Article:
func (ec *ErrorContainer) AddErrorList(el []error)

AddErrorList takes a list of errors and adds them to the container. Any errors which are nil will be dropped.

func (*ErrorContainer) Errors

func (ec *ErrorContainer) Errors() []error

Errors returns either a non-empty list of errors, or nil.

type ErrorReceiver

type ErrorReceiver interface {
	AddError(error)
}

An ErrorReceiver can accumulate errors for later retrieval.

type ErrorSource

type ErrorSource interface {
	Errors() []error
}

An ErrorSource can be interrogated for errors.

type Fielder

type Fielder interface {
	Fields() []string
}

Fielder for ability to grab "a row" from a type.

type GoStringer

type GoStringer interface {
	GoString() string
}

GoStringer to match fmt's.

type Heighter

type Heighter interface {
	Height() int
}

Heighter lets an object override how tall it is.

type NoSuchCellError

type NoSuchCellError struct {
	Location CellLocation
	// contains filtered or unexported fields
}

NoSuchCellError is returned when a table is asked for a cell at some coordinates which do not exist within the table.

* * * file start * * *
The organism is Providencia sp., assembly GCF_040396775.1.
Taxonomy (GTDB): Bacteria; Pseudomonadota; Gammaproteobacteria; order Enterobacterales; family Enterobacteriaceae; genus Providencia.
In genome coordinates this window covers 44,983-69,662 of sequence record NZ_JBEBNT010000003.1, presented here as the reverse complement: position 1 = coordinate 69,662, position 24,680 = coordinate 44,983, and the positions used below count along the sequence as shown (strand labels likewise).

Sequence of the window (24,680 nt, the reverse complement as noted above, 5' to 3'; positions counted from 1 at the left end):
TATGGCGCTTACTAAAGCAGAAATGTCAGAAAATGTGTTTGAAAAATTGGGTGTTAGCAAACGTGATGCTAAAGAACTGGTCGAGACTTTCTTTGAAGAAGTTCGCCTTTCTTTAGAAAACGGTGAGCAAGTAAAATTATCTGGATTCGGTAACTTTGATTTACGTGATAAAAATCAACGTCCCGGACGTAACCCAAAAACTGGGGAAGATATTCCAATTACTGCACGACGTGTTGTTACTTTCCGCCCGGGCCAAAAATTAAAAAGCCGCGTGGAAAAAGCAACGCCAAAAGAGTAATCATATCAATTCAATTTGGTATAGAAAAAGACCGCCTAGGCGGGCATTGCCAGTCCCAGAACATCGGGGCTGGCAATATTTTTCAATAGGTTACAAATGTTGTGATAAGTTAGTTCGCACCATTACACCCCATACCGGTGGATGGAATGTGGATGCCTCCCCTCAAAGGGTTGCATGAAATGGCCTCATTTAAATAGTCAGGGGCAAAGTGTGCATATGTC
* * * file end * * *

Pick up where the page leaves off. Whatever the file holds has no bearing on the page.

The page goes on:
func (NoSuchCellError) Error

func (e NoSuchCellError) Error() string

type PropertyCallback

type PropertyCallback interface {
	UpdateProperties(PropertyOwner) error
}

A PropertyCallback registration is used to update cell properties. Properties are akin to stdlib's "context", in that various users of cells can maintain their own namespaced properties, using a similar API. Examples might include terminal text properties, color, calculation attributes and more. A callback can be registered to be applied to any PropertyOwner, whether cell, row, column or table.

type PropertyOwner

type PropertyOwner interface {
	SetProperty(interface{}, interface{}) error
	GetProperty(interface{}) interface{}
}